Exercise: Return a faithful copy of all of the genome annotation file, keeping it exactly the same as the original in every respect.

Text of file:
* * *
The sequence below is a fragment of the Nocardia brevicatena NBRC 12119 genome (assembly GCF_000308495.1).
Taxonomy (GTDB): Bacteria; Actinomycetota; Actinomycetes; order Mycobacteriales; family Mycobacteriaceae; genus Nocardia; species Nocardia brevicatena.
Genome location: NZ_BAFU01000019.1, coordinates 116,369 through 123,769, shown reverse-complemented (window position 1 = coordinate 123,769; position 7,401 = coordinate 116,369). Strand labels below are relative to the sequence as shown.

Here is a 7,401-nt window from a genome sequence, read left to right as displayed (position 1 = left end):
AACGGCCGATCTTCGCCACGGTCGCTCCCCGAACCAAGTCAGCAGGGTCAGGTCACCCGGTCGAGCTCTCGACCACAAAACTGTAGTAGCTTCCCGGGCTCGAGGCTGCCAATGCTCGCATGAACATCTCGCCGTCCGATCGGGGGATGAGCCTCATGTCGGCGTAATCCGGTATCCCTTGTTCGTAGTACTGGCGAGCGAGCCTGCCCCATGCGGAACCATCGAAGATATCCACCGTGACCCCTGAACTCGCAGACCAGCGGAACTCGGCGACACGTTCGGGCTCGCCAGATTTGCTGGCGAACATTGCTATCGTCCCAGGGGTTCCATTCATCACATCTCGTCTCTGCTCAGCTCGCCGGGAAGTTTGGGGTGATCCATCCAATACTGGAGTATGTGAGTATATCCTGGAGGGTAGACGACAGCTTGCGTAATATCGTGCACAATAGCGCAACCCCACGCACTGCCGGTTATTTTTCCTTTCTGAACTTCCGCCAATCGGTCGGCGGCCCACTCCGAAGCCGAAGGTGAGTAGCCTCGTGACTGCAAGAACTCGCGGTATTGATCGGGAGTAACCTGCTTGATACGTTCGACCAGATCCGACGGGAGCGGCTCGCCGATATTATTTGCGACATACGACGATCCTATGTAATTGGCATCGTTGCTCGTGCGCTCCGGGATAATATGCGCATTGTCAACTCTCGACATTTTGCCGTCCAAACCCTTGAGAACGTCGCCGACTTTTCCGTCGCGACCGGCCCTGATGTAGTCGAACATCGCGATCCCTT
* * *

The sequence below is a fragment of the Nocardia brevicatena NBRC 12119 genome (assembly GCF_000308495.1).
Taxonomy (GTDB): Bacteria; Actinomycetota; Actinomycetes; order Mycobacteriales; family Mycobacteriaceae; genus Nocardia; species Nocardia brevicatena.
Genome location: NZ_BAFU01000019.1, coordinates 116,369 through 123,769, shown reverse-complemented (window position 1 = coordinate 123,769; position 7,401 = coordinate 116,369). Strand labels below are relative to the sequence as shown.

Here is a 7,401-nt window from a genome sequence, read left to right as displayed (position 1 = left end):
AACGGCCGATCTTCGCCACGGTCGCTCCCCGAACCAAGTCAGCAGGGTCAGGTCACCCGGTCGAGCTCTCGACCACAAAACTGTAGTAGCTTCCCGGGCTCGAGGCTGCCAATGCTCGCATGAACATCTCGCCGTCCGATCGGGGGATGAGCCTCATGTCGGCGTAATCCGGTATCCCTTGTTCGTAGTACTGGCGAGCGAGCCTGCCCCATGCGGAACCATCGAAGATATCCACCGTGACCCCTGAACTCGCAGACCAGCGGAACTCGGCGACACGTTCGGGCTCGCCAGATTTGCTGGCGAACATTGCTATCGTCCCAGGGGTTCCATTCATCACATCTCGTCTCTGCTCAGCTCGCCGGGAAGTTTGGGGTGATCCATCCAATACTGGAGTATGTGAGTATATCCTGGAGGGTAGACGACAGCTTGCGTAATATCGTGCACAATAGCGCAACCCCACGCACTGCCGGTTATTTTTCCTTTCTGAACTTCCGCCAATCGGTCGGCGGCCCACTCCGAAGCCGAAGGTGAGTAGCCTCGTGACTGCAAGAACTCGCGGTATTGATCGGGAGTAACCTGCTTGATACGTTCGACCAGATCCGACGGGAGCGGCTCGCCGATATTATTTGCGACATACGACGATCCTATGTAATTGGCATCGTTGCTCGTGCGCTCCGGGATAATATGCGCATTGTCAACTCTCGACATTTTGCCGTCCAAACCCTTGAGAACGTCGCCGACTTTTCCGTCGCGACCGGCCCTGATGTAGTCGAACATCGCGATCCCTT